Friday, March 4, 2011

Sheikh Zayed Institute Bioengineering team visits robotic surgery company and research institute


Six members of the Sheikh Zayed Institute visited Intuitive Surgical Company in Sunnyvale, Calif., recently to share mutual research interests with the company that owns the only clinical robotic surgical system in the world—the DaVinci Surgical System. Four members of the Bioengineering Initiative -- Kevin Cleary, PhD, Raj Shekhar, PhD, Tim Kane, MD, and Craig Peters, MD -- as well as Larry Mahan, PhD, director of innovation and business development for the Institute, and Angela Francart, RN, vice president for Perioperative Services in the Joseph E. Robert, Jr., Center for Surgical Care at Children’s National, participated in the visit. (photo: Craig Peters uses the demo Da Vinci Surgical System at Intuitive Surgical.)

The DaVinci Surgical System is used for performing delicate surgical procedures. Though it is not used frequently in children, Dr. Peters has implemented it in pediatric urology for several years, operating on children as young as 3 months old. The team’s goal on this trip was to help build a research relationship with Intuitive, in the hopes that Children’s National and the Sheikh Zayed Institute can collaborate with the company to conduct research into effective pediatric uses of the surgical robotic system.

The Institute will work together with the Joseph E. Robert, Jr., Center for Surgical Care to develop a clinical program of pediatric minimally invasive surgical robotics, led by Drs. Kane and Peters. Additionally, research projects in the emerging field of pediatric surgical robotics are a primary interest of the Institute’s bioengineering initiative. The capabilities of the bioengineering team, the clinical experience in robotics of Dr. Peters, and the potential for growth in pediatric robotic surgery position the Institute’s efforts in robotics as one of the first multi-disciplinary translational research programs in pediatric surgical robotics in country. (photo: Tim Kane takes a turn on the Da Vinci demo.)

The team toured the manufacturing plant and were able to try out the latest technical systems in real-time and simulation. One highlight was Intuitive’s new integrated virtual reality simulation package, which permits enhanced teaching, practice, and assessment of surgical robotic skills. The 3D surgical simulation experience, coupled with the look and feel of a high-end video game, made it very difficult for some of the team to walk away from the system at the end of their time.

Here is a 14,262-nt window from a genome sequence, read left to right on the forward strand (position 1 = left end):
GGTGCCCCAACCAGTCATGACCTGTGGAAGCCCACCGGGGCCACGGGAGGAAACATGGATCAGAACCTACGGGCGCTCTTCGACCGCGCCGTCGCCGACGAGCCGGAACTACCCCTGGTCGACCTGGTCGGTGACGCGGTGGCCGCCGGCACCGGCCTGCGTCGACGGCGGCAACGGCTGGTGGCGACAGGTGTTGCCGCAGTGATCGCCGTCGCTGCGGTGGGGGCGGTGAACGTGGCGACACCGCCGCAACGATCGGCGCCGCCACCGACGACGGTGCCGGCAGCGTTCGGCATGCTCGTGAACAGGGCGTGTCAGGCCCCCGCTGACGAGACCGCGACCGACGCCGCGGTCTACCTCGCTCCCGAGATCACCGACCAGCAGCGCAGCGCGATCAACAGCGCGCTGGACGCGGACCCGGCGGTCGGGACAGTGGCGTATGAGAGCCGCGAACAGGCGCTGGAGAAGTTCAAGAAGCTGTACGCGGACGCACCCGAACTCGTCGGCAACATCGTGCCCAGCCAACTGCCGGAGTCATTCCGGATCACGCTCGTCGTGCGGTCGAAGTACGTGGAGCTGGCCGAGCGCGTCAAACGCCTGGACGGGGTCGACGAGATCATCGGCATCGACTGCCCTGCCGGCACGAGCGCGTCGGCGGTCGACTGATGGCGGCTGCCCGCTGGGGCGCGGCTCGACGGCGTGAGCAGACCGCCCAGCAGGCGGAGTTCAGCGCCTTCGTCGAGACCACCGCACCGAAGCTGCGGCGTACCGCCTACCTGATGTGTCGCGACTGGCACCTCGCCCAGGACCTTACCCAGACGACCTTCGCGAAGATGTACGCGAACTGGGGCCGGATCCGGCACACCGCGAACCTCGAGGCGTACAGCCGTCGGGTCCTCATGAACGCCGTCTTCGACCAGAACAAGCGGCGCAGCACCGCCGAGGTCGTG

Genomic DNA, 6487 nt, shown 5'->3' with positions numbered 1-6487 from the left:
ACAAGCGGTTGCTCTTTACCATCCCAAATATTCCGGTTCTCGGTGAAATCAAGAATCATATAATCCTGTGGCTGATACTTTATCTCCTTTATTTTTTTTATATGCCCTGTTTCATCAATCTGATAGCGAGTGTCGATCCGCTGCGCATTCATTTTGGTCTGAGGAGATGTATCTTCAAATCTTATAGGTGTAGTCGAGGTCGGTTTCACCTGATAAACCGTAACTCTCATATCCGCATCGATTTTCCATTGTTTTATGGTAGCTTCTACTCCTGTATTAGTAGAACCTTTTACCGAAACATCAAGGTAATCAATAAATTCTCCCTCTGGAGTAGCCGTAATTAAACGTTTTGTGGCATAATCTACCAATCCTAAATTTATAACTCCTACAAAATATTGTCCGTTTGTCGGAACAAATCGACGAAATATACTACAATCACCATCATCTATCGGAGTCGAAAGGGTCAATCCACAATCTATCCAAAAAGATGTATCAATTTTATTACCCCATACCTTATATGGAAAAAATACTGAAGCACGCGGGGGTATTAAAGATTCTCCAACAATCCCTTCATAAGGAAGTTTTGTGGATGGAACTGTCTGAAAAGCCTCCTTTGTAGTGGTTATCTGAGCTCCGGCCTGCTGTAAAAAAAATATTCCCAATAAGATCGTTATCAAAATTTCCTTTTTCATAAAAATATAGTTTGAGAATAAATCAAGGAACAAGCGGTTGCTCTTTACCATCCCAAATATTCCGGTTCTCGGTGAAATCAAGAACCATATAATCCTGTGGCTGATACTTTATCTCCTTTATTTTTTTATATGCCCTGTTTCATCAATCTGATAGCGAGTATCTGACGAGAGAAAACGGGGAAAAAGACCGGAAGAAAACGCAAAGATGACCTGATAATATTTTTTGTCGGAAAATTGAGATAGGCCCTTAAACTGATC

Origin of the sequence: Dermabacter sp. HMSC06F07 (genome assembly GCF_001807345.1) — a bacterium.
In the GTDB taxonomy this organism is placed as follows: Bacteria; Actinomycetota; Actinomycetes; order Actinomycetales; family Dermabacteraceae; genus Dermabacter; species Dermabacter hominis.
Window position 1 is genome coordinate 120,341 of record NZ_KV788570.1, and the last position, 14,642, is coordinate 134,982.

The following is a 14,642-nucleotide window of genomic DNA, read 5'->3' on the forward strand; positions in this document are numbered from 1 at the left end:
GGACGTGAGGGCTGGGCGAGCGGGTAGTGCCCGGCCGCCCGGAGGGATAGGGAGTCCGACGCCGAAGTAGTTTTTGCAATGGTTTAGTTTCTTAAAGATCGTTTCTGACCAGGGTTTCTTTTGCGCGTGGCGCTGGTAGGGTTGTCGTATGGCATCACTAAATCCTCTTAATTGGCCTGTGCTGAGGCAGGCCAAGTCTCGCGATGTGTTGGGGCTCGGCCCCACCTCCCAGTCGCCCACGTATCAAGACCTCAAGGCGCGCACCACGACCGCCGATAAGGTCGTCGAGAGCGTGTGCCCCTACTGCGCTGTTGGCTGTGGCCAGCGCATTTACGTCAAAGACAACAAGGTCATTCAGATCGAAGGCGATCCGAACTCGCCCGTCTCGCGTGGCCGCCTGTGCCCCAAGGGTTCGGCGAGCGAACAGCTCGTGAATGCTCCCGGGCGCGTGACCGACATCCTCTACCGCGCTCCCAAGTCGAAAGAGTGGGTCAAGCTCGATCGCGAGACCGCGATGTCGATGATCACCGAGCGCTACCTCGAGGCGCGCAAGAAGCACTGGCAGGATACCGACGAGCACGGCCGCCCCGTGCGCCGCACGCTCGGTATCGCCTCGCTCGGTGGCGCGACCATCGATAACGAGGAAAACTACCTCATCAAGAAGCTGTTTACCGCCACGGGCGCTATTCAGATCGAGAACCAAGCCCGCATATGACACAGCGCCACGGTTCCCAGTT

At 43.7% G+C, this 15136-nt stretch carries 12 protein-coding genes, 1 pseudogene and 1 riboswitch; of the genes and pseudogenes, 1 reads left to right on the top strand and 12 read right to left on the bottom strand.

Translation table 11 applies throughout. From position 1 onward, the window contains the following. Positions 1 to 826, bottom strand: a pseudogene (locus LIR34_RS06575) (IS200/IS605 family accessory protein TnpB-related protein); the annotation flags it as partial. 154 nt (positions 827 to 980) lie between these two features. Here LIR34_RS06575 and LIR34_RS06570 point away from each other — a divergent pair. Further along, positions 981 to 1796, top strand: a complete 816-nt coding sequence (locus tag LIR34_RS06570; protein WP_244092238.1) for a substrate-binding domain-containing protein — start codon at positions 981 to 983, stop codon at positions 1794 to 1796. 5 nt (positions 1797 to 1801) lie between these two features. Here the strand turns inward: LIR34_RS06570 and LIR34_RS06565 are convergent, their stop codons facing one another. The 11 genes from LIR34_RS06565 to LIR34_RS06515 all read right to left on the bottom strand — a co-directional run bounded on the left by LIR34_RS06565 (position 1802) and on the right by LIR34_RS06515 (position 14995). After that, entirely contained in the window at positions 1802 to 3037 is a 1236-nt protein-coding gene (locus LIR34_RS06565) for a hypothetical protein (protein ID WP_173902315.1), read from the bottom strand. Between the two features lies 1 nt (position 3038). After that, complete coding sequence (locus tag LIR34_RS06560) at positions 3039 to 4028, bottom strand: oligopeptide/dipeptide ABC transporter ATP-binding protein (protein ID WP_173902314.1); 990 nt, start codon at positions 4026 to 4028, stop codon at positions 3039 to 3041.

The following day, four members of the team visited SRI International, a world renown research institute that originally created the technology for the DaVinci Surgical System. Set on a shaded campus adjacent to Stanford University, SRI International was far removed from the business-like atmosphere of Intuitive Surgical. The team met with SRI to share ideas about the direction of pediatric robotic surgery and to learn about ongoing novel projects at SRI related to minimally invasive and robotic surgery. Many of those developments could also apply to children.

Overall, these site visits helped the team in many ways, including reinforcing their commitment to developing novel means to enhance surgical robotics for children. More visits to additional research facilities and organizations, to learn and build on best practices from around the world, will be an integral part of the Institute’s development and knowledge sharing efforts in years to come.

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